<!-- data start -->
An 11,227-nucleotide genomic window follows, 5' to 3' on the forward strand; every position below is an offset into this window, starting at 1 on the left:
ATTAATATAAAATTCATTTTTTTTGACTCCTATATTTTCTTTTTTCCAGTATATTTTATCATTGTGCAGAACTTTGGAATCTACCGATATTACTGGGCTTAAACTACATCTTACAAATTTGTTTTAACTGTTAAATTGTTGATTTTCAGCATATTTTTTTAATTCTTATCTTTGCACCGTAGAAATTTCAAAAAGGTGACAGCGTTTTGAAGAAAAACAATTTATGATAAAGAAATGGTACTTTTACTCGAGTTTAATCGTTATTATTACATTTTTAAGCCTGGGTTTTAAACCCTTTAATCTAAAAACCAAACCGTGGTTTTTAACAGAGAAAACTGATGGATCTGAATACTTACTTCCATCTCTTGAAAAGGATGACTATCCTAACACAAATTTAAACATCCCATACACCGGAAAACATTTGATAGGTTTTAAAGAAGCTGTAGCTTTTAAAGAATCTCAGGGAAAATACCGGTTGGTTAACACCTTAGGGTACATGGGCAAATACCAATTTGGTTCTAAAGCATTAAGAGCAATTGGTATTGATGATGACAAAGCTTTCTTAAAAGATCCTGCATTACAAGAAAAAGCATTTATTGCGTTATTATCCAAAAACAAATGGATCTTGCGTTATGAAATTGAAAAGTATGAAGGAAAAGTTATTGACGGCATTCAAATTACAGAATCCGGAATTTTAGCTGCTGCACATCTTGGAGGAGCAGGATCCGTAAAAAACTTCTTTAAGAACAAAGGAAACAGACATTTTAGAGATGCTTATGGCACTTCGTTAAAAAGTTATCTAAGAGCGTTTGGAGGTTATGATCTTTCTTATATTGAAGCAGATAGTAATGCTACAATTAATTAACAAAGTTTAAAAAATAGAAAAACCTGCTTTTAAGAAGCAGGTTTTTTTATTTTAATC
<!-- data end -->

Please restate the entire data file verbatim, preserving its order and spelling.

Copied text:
An 11,227-nucleotide genomic window follows, 5' to 3' on the forward strand; every position below is an offset into this window, starting at 1 on the left:
ATTAATATAAAATTCATTTTTTTTGACTCCTATATTTTCTTTTTTCCAGTATATTTTATCATTGTGCAGAACTTTGGAATCTACCGATATTACTGGGCTTAAACTACATCTTACAAATTTGTTTTAACTGTTAAATTGTTGATTTTCAGCATATTTTTTTAATTCTTATCTTTGCACCGTAGAAATTTCAAAAAGGTGACAGCGTTTTGAAGAAAAACAATTTATGATAAAGAAATGGTACTTTTACTCGAGTTTAATCGTTATTATTACATTTTTAAGCCTGGGTTTTAAACCCTTTAATCTAAAAACCAAACCGTGGTTTTTAACAGAGAAAACTGATGGATCTGAATACTTACTTCCATCTCTTGAAAAGGATGACTATCCTAACACAAATTTAAACATCCCATACACCGGAAAACATTTGATAGGTTTTAAAGAAGCTGTAGCTTTTAAAGAATCTCAGGGAAAATACCGGTTGGTTAACACCTTAGGGTACATGGGCAAATACCAATTTGGTTCTAAAGCATTAAGAGCAATTGGTATTGATGATGACAAAGCTTTCTTAAAAGATCCTGCATTACAAGAAAAAGCATTTATTGCGTTATTATCCAAAAACAAATGGATCTTGCGTTATGAAATTGAAAAGTATGAAGGAAAAGTTATTGACGGCATTCAAATTACAGAATCCGGAATTTTAGCTGCTGCACATCTTGGAGGAGCAGGATCCGTAAAAAACTTCTTTAAGAACAAAGGAAACAGACATTTTAGAGATGCTTATGGCACTTCGTTAAAAAGTTATCTAAGAGCGTTTGGAGGTTATGATCTTTCTTATATTGAAGCAGATAGTAATGCTACAATTAATTAACAAAGTTTAAAAAATAGAAAAACCTGCTTTTAAGAAGCAGGTTTTTTTATTTTAATC